The plan to build a streetcar between Brooklyn and Queens got a much-needed push forward on Wednesday. The city’s Economic Development Corporation awarded consulting firm VHB $7.25 million to complete an Environmental Impact Study (EIS) for the proposed Brooklyn Queens Connector (BQX). First announced by Mayor Bill de Blasio in 2016, the streetcar plan has faced many roadblocks, delays, and doubts from public officials. But last year, the mayor announced a revised proposal, which includes a higher price tag, fewer miles on the route, and a delayed start date.
VHB, a land-use and transportation planning firm, will assess the environmental impacts of the BQX followed by the city’s Uniform Land Use Review Procedure (ULURP), as the Wall Street Journal first reported. The Friends of the BQX released a statement praising the EDC for awarding the contract to VHB. “Today’s news makes it clear: the BQX is moving forward,” Jessica Schumer, the director of the group, said in a statement.
“As the city grapples with a transit crisis, now is the moment for it to take control of its mass transit destiny and expand access wherever it can,” she said. “The BQX is an essential first step and will provide a model for future City-run light rail lines in transit deserts across the city.”
Last August, de Blasio revealed an updated BQX plan following the completion of a two-year feasibility study. In the new proposal, the streetcar’s price tag jumped from $2.5 billion to $2.7 billion, the number of miles on the route decreased from 16 to 11 miles, and now the city is planning for a 2029 start, instead of the original projection of 2024.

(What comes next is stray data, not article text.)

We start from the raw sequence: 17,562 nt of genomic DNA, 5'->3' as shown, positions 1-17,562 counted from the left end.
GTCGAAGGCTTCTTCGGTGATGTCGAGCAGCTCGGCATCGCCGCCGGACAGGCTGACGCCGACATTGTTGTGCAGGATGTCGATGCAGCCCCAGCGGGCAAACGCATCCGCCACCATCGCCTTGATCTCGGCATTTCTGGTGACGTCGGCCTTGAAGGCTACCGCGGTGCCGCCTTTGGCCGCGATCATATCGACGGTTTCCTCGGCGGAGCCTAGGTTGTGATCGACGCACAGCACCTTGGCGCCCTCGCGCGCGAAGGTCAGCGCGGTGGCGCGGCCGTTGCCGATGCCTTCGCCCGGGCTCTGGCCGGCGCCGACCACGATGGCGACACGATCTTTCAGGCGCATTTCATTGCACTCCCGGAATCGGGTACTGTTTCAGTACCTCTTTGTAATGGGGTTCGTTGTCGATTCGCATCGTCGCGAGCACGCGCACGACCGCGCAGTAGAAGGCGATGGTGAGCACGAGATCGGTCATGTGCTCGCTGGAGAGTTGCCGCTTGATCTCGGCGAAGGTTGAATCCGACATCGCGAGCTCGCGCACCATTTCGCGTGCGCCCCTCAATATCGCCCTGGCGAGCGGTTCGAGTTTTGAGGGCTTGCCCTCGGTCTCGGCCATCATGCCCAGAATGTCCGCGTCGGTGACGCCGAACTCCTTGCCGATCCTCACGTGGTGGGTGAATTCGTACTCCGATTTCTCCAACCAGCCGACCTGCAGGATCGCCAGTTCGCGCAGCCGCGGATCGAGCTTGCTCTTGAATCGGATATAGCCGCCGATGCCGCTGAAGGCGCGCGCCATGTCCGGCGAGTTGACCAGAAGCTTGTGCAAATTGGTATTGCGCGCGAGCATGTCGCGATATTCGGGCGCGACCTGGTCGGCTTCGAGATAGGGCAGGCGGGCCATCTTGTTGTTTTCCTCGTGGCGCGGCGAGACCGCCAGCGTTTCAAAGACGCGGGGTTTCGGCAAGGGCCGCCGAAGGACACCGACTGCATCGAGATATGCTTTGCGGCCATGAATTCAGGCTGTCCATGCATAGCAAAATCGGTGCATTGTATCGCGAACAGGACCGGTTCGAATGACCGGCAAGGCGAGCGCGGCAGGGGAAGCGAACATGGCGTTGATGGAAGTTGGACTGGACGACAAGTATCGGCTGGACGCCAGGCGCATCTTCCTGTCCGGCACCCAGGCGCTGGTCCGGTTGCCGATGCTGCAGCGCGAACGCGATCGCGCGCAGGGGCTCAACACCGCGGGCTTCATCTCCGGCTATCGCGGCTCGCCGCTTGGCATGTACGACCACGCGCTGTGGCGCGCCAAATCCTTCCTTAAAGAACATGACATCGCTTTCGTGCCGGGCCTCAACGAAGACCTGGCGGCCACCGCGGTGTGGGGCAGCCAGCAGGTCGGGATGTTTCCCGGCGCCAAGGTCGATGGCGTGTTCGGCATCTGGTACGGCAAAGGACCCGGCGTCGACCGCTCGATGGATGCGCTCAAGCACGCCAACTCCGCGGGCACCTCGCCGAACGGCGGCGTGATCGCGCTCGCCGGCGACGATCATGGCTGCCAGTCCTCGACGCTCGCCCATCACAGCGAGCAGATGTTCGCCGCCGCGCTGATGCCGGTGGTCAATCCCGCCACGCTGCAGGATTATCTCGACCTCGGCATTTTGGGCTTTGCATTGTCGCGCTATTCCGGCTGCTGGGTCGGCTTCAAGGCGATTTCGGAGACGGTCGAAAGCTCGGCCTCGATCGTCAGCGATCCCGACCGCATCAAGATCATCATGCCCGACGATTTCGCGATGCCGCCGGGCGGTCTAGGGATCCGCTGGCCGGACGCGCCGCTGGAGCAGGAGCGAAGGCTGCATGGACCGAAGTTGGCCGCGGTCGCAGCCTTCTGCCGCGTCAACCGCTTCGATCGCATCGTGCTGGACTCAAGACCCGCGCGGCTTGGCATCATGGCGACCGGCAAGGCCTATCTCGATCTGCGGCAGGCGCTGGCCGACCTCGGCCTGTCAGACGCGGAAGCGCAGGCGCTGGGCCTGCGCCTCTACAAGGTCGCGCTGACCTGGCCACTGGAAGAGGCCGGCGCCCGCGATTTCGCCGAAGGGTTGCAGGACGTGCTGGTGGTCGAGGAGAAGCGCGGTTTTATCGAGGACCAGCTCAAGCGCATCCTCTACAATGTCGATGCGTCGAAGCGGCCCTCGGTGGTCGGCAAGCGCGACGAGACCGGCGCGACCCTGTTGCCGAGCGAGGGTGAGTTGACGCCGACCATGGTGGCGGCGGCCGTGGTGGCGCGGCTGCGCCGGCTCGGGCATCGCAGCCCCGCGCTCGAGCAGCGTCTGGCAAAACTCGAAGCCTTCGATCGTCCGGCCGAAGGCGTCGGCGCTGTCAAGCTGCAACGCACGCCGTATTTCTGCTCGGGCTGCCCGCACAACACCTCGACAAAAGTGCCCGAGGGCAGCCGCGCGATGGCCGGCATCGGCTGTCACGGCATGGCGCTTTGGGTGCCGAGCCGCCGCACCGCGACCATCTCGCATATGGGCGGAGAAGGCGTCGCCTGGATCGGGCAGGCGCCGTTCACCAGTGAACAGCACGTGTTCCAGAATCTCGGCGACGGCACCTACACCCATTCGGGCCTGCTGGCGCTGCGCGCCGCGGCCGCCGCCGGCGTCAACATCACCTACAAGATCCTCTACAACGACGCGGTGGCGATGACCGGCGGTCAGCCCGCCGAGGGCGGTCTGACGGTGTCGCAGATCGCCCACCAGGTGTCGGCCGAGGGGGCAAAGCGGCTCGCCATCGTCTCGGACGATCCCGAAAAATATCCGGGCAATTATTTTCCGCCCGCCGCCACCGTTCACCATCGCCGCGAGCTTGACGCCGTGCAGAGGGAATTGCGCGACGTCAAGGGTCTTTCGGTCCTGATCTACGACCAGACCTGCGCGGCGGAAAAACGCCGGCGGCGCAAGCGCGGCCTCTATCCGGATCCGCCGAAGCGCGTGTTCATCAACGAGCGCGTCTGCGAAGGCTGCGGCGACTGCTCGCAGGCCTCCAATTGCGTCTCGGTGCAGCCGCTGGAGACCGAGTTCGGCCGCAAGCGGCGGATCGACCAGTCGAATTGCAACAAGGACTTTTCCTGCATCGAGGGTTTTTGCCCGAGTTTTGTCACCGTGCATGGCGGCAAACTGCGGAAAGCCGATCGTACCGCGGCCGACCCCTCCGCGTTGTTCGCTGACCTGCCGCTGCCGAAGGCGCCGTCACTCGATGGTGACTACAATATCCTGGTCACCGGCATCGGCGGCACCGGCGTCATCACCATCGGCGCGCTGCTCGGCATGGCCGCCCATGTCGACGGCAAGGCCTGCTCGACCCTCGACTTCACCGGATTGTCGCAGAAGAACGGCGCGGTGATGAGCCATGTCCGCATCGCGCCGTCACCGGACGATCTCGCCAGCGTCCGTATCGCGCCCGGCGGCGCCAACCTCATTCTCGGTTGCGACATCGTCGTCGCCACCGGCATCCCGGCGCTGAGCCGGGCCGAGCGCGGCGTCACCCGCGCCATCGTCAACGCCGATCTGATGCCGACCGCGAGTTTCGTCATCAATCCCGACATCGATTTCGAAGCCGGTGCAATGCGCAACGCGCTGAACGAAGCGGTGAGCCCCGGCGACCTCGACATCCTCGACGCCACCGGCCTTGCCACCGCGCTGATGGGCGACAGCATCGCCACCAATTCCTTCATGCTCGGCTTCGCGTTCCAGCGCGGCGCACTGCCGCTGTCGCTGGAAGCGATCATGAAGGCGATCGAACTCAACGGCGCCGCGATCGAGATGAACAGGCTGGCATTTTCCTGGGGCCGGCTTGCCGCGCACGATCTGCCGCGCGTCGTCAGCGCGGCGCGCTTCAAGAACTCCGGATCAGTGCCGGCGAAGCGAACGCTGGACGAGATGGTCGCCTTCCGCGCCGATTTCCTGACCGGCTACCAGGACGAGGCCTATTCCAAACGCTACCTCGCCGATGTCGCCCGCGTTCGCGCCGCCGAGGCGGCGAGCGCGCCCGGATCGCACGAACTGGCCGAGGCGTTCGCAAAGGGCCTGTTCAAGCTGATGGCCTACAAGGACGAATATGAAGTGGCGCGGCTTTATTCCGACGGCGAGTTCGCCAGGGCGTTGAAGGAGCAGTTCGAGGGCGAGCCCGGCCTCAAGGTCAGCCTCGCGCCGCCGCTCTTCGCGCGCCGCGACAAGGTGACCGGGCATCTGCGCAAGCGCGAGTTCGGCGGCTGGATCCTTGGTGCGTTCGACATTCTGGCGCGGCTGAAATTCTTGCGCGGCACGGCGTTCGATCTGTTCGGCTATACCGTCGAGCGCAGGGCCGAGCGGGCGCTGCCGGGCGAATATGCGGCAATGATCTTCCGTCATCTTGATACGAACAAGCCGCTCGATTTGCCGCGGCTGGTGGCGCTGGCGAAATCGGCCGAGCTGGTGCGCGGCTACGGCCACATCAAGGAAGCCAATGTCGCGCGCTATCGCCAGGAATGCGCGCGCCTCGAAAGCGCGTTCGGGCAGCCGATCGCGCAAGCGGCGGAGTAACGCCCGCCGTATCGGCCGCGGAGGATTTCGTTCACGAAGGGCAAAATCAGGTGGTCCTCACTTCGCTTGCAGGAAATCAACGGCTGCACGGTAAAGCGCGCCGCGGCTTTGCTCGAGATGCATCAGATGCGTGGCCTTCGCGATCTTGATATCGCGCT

The light-rail would run along the East River, with stops at the Brooklyn Navy Yard, Williamsburg, and Long Island City, estimated to serve 50,000 riders a day its first year. Following the feasibility study, the city scrapped the five stations planned for Sunset Park after deciding not enough people would take it in that neighborhood.
De Blasio also originally said the BQX would pay for itself through value capture, a process that would gather tax revenue through increased real estate values stemming from the new streetcar. Now the city admits $1 billion from the federal government is required to cover the funding gap.
The most recent advancement for the project comes just a few months after Amazon announced its plan to open HQ2 in Long Island City. After the online retailer’s announcement last November, Friends of the BQX released the following statement: “Amazon’s move to LIC would clearly be a boon to the city’s economy–but the campus would only reach its full potential with the BQX.”
Deputy Mayor Alicia Glen told the WSJ in an interview: “For some reason, everybody thinks we are not serious but we have always been serious. The mayor wouldn’t have re-endorsed and announced we were moving forward if we weren’t moving forward.”